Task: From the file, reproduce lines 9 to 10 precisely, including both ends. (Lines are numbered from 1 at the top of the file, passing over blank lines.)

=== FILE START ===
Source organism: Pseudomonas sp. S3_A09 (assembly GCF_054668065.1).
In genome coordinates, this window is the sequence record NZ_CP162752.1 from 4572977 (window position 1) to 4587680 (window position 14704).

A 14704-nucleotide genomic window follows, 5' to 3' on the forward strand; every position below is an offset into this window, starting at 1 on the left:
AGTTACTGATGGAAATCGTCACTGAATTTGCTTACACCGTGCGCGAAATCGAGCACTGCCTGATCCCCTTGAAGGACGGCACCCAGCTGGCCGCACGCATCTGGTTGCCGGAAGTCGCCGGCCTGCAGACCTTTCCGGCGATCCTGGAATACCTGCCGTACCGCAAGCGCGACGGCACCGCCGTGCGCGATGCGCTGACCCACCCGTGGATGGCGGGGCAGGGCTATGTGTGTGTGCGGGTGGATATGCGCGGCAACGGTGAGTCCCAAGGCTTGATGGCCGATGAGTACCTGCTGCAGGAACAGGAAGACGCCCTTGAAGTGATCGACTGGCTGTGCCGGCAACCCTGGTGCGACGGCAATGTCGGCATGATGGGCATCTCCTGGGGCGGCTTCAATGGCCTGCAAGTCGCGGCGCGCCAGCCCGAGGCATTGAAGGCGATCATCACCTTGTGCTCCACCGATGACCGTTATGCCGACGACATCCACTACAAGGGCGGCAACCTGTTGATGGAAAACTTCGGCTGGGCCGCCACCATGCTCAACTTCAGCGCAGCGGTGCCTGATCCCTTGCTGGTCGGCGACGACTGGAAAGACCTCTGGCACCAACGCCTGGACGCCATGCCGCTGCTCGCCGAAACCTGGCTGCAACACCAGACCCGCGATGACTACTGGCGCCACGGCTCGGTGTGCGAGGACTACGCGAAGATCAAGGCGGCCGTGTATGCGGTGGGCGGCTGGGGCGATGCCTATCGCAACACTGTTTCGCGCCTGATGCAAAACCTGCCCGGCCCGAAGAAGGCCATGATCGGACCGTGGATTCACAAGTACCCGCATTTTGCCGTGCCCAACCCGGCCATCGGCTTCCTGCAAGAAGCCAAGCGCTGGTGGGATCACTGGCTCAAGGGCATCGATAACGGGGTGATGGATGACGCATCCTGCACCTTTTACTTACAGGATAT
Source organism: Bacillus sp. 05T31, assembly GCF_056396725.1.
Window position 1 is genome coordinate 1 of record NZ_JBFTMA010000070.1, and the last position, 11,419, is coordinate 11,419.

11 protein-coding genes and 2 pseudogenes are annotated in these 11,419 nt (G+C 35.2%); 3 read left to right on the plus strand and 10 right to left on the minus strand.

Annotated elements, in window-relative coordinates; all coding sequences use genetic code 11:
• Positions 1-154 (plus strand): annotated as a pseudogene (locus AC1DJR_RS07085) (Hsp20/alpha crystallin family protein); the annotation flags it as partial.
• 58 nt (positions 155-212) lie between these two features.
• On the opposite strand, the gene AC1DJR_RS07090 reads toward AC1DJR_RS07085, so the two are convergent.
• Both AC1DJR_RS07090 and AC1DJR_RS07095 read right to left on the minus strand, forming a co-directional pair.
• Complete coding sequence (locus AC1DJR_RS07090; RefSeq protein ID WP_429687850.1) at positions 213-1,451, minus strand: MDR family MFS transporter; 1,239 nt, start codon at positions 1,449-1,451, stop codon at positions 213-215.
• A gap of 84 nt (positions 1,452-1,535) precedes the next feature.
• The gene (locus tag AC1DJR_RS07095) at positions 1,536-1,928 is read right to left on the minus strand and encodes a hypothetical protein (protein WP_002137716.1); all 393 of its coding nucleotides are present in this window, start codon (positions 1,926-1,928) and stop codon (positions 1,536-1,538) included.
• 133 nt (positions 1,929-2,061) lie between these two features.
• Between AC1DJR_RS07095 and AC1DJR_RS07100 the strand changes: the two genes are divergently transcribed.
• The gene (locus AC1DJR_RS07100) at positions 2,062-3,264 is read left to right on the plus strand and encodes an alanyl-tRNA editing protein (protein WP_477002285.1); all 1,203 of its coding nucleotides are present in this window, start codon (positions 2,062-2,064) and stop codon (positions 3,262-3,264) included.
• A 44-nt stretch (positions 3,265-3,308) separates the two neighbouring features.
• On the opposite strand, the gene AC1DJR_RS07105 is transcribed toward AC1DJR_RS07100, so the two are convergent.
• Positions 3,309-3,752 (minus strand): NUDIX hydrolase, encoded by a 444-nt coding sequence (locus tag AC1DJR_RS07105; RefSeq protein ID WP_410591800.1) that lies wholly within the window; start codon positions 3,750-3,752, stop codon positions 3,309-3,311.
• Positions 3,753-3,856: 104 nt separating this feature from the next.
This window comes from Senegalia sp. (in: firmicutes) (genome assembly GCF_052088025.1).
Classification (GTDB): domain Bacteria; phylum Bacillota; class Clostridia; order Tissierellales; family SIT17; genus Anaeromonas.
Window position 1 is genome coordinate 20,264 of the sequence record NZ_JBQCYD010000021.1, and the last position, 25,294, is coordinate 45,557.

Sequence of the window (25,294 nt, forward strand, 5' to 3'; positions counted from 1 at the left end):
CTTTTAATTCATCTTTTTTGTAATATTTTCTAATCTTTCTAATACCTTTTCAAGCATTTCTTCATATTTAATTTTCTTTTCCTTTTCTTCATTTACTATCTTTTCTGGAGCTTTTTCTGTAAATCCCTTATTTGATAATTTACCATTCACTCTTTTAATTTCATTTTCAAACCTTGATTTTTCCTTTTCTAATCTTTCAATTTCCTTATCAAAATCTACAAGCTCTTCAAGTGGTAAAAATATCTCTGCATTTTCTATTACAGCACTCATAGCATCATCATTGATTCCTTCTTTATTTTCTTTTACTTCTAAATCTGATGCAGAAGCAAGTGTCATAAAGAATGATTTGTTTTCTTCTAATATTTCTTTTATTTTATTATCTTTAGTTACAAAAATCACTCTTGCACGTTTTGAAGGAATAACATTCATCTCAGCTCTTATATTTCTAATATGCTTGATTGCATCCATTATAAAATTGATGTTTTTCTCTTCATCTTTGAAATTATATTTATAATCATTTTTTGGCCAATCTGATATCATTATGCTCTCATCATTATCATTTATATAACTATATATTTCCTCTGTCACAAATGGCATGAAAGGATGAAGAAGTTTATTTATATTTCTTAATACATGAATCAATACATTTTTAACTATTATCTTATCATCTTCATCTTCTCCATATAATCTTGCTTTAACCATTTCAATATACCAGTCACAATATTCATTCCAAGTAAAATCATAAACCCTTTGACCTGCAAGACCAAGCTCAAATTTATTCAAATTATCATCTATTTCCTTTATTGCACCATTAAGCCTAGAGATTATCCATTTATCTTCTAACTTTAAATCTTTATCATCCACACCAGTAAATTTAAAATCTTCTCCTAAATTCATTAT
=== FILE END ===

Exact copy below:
• Positions 1-154 (plus strand): annotated as a pseudogene (locus AC1DJR_RS07085) (Hsp20/alpha crystallin family protein); the annotation flags it as partial.
• 58 nt (positions 155-212) lie between these two features.